Often, when about to embark on a ghostwriting collaboration, my client will want to know how the right kind of information is extracted from the interviews I’ll carry out. Well, the process normally starts like this: I’ll try and establish, prior to recording, what the spine of the story is, before scribbling down some questions pertaining to the text that will most fundamentally shape the manuscript.
When answering, the client almost always segues into adjoining material that helps build the overall narrative. It’s a bit like walking backwards from a main road to the paths leading to it; and, from there, I’ll ask, in subsequent interviews, questions that spring from the additional information. After a while, the story starts to assume a different shape – rarely a wild deviation from the original direction I had in mind, more often a far fuller shape encompassing greater depth and intensity; an entire body slapped onto the spine, if you like.
Naturally, there’s a fair bit of wastage along the way, though I don’t really believe that any of the material imparted to me is wasted. Given that as humans we rarely speak in a linear fashion, often diverging into other, closely related areas, some of what I assumed would be discarded material turns out to be useful in building other parts of the story.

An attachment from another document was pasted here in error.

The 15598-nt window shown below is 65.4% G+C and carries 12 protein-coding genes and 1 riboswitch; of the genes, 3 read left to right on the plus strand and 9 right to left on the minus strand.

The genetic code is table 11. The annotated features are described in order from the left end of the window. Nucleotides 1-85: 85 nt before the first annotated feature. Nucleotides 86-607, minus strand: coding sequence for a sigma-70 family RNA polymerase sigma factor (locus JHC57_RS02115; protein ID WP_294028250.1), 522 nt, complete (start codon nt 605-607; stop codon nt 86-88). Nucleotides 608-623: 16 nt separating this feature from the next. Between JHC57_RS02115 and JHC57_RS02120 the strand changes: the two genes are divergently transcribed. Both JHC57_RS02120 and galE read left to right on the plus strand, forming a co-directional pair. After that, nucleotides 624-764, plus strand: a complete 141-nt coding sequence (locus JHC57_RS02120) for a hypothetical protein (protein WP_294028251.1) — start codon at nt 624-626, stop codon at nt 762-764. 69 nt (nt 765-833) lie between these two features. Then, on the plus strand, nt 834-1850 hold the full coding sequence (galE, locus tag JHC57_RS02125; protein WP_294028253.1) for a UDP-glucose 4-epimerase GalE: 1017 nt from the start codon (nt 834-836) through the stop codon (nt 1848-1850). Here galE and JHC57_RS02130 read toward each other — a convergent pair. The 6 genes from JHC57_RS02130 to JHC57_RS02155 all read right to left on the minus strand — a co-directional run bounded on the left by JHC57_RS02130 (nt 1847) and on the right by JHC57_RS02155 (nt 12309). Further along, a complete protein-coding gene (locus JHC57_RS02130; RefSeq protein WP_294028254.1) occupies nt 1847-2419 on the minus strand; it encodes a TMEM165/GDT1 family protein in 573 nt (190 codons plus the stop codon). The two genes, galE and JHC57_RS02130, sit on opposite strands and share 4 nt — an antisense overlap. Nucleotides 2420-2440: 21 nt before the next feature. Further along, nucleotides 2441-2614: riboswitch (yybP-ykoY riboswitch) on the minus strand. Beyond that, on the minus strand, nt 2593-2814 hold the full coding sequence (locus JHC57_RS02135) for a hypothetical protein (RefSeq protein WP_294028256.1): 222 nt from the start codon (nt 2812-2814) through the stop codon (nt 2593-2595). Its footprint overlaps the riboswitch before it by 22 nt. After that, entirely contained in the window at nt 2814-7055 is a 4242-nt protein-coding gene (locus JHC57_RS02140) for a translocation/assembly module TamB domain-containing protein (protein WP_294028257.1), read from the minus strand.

And, of course, mining the right kind of information is a skill that’s developed over a period of time. It’s my job as interviewer to identify areas that can be more fully explored – the real heartbeat of the story – and run with them. Essentially asking the right questions and guiding the client in the right direction, refining the method I started out with when taking the plunge as a freelance writer, which was more of a loose, exploratory process that garnered some exciting results and others that weren’t so good. Like anything else, the more I do it, the better I get; and that goes for interviewees, too, who instinctively grasp, after several sessions, what assists the process rather than slowing it down, resulting in rich insight that can only assist the development of the story.
Of paramount importance is the interviewee’s comfort. I find that Skype/Zoom calls encourage a relaxed climate in which to speak freely, as did pre-Covid face-to-face meetings that weren’t held in noisy public places. Some – or much – of what is communicated will be emotionally-driven and potentially sensitive. Thus it’s essential that I treat it with the utmost respect and, as importantly, gauge whether it should go forward into the final copy. Not that it’s really my decision – ultimately, that’s down to the client; though it’s important I advise to the best of my ability and experience, for once a book is released, there’s no taking anything back. Which is why it’s imperative to get the balance right, so that authors look back on the experience with fondness and have a book that they can be immensely proud of, knowing just how much it took to pass the finishing line.